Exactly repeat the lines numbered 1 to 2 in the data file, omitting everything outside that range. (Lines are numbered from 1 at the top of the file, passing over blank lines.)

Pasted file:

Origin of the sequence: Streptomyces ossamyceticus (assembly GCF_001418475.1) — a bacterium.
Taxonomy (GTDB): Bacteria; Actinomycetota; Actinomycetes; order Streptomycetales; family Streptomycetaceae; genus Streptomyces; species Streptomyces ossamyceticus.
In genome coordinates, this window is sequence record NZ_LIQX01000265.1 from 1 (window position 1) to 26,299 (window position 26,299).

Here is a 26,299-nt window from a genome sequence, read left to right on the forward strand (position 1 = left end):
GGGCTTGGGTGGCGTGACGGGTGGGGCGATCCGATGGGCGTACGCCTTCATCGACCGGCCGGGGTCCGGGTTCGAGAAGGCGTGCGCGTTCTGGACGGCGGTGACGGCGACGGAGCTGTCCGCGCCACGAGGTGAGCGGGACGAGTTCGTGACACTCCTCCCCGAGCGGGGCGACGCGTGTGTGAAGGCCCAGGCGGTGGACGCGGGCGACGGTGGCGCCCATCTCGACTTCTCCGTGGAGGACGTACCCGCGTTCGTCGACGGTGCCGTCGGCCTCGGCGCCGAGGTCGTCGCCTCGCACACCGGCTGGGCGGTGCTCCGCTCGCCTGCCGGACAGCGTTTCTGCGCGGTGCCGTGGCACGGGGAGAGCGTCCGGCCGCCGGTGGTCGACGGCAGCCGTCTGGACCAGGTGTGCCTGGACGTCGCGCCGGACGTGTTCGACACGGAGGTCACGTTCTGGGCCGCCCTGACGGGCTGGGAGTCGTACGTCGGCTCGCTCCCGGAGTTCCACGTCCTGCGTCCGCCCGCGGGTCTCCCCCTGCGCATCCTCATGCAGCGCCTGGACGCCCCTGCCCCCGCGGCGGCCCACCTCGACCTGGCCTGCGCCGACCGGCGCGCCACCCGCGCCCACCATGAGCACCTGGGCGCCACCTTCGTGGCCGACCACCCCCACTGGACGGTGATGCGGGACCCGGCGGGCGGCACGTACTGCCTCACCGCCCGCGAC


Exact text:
Origin of the sequence: Streptomyces ossamyceticus (assembly GCF_001418475.1) — a bacterium.
Taxonomy (GTDB): Bacteria; Actinomycetota; Actinomycetes; order Streptomycetales; family Streptomycetaceae; genus Streptomyces; species Streptomyces ossamyceticus.